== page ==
— How can you distinguish the 1981 comedy “Arthur” from its similarly titled remake, opening in theaters Friday? Well, the easy answer is that the original is hilarious and sweet, and the new one is leaden and charmless. But if you want the full details, here’s a complete breakdown:
1981: Arthur Bach, played by Dudley Moore, who was 46 when the movie came out, is a charming drunk and directionless wastrel. Asked what he does for a living, he replies, “I race cars, I play tennis, I fondle women, but I have weekends off and I am my own boss!” It’s a character that wouldn’t have worked in the hands of a lesser actor, but Moore makes him rakishly lovable.
2011: Arthur Bach, played by Russell Brand, 35, is an obnoxious drunk and slacker, given to boisterous displays of money-wasting like wrecking a replica Batmobile on Wall Street, giving away $78,000 from an ATM, and renting out Grand Central Station for 45 minutes to woo a girl. Brand is a lesser actor.
1981: Linda is a waitress and would-be actress — she and Arthur meet cute when she shoplifts a tie at Bergdorf Goodman and he talks the store detective out of arresting her. Showbiz veteran Liza Minnelli, a Tony- and Oscar-winner, plays Linda. She's a working-class tough cookie, but she and Arthur laugh a lot, and their chemistry is palpable.
2011: Naomi is an unlicensed tour guide and would-be children’s book author — she and Arthur meet cute when he talks the police out of arresting her for obstructing traffic in Grand Central. “Mumblecore” veteran Greta Gerwig, an Independent Spirit Award nominee, plays Naomi. Naomi's a warm-and-fuzzy hipster type, and her propensity for girlish clothing meshes with Arthur’s habit of screening Pepe LePew cartoons 24/7 in his home theater. Her interest in Arthur almost seems more anthropological than romantic — she observes him more than she falls in love with him.
1981: Sir John Gielgud won an Oscar for his performance as Hobson, Arthur’s no-nonsense but loving butler. His one-liners are brilliantly hilarious. When Arthur makes a bedridden Hobson put on a black cowboy hat, the result is an incongruous but iconic image. Hobson keeps the plot going by bringing a fancy dress to Linda and encouraging her to show up at Arthur’s engagement party.
2011: Dame Helen Mirren plays Arthur’s no-nonsense but loving nanny. She gets a few good lines and does her best with the rest. When Arthur makes a bedridden Hobson put on a Darth Vader helmet, it feels like a pale reflection of the same scene from the earlier film, as does Hobson’s visit to Naomi, which serves no plot-related purpose.
1981: Ted Ross (“The Wiz”) co-stars as Arthur’s chauffeur — he wears a traditional uniform, but he’s constantly amused by his joke-cracking boss.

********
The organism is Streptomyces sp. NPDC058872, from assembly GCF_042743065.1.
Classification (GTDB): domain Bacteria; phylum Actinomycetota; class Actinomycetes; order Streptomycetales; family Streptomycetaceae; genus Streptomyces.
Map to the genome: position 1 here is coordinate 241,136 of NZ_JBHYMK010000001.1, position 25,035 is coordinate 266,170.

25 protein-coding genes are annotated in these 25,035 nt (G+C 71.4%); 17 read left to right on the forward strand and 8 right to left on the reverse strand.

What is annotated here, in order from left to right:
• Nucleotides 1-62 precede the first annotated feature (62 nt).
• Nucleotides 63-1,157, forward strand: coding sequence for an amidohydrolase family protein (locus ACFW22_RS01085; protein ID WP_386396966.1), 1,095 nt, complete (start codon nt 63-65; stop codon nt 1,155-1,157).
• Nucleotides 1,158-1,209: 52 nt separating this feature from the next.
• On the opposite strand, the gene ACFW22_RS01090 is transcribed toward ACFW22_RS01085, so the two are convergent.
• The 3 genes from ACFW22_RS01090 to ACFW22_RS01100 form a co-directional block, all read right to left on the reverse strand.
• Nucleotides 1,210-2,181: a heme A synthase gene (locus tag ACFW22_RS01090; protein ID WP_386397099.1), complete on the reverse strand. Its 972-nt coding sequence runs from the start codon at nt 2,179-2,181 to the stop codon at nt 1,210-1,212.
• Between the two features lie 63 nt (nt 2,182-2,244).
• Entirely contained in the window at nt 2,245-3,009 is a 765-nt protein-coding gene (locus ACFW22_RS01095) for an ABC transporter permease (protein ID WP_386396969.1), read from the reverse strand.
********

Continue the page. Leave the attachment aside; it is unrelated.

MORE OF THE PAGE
2011: Luis Guzmán takes over the chauffeur role, but the character seems so dim that you wonder how he passed his driver’s license test.
1981: Arthur's distant father, played by Thomas Barbour, and adorably crotchety grandmother, played by Geraldine Fitzgerald, want Arthur to grow up, so they inform him that he must marry heiress Susan Johnson or be disinherited.
2011: Arthur’s distant mother, played by Geraldine James, doesn’t feel like she can entrust Arthur with the massive family business, so she informs him that he must marry executive Susan Johnson or be disinherited.
The rich girl
1981: Jill Eikenberry plays Susan as a somewhat mealy-mouthed rich girl with a codependent streak — she thinks her love will stop Arthur from drinking. It’s a somewhat underwritten, but still sympathetic, character.
2011: Jennifer Garner’s Susan is an ambitious climber with a sex-kitten streak — she enjoys sleeping with Arthur but her real interest is taking over the company and gaining the social status that will come with the Bach name. It’s a terribly written character, a gross caricature who becomes a convenient whipping post in the film’s final act.
1981: Referred to as “a criminal” by Arthur’s relatives, Burt Johnson, played by Stephen Elliott, is a big-game hunter with a frightening temper, and he’ll do anything to make sure his little girl is happy. At a key moment in the story, he appears more than capable of murdering Arthur.
2011: A self-described “Pittsburgh contractor” who ruthlessly elbowed his way to the top, Burt Johnson, Nick Nolte here, builds a skyscraper with the express purpose of being able to spy on Arthur’s penthouse apartment, and he threatens his prospective son-in-law with a table saw. His biggest laughs come early, after he shrugs off being accidentally shot with a nail gun.
1981: Arthur’s drinking is something of a concern to those around him, but it’s never addressed in a serious way. Moore’s performance makes the character charming enough that we forgive him his excesses.
2011: Arthur’s drinking is presented as the root of his many problems, and we see him in two AA meetings over the course of the film. Which is all well and good, but if you’re going to try to tether an old-fashioned screwball comedy like “Arthur” to reality, why bother?
Alonso Duralde is a frequent contributor to TODAY.com.